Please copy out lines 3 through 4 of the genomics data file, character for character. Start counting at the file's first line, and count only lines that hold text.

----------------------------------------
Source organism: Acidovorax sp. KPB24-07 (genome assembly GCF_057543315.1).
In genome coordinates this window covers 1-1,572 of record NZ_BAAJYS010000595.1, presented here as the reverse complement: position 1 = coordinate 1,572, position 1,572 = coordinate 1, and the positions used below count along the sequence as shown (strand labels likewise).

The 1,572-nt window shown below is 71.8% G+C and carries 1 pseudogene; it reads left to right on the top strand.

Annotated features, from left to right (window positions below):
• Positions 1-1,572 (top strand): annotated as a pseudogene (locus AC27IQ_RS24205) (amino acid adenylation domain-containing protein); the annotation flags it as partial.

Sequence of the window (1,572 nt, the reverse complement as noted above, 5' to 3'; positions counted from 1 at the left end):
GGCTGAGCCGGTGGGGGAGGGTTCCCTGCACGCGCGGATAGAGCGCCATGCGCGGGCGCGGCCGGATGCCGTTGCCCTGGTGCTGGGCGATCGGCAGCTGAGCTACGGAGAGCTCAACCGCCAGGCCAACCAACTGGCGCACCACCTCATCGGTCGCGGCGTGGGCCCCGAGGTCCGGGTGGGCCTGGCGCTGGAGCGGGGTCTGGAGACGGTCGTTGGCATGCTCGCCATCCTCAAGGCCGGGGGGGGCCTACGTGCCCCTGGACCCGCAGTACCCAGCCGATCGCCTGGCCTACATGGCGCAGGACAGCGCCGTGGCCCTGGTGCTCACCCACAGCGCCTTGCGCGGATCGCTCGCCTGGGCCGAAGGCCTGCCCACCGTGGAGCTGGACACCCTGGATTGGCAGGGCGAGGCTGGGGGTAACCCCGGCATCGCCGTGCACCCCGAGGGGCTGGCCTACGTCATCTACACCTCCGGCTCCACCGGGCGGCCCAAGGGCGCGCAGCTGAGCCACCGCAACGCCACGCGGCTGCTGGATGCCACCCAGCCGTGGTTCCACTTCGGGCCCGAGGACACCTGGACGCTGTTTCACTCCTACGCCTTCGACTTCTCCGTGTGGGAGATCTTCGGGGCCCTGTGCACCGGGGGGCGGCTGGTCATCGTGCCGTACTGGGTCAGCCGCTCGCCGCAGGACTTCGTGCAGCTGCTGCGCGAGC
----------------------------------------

The 1,572-nt window shown below is 71.8% G+C and carries 1 pseudogene; it reads left to right on the top strand.

Annotated features, from left to right (window positions below):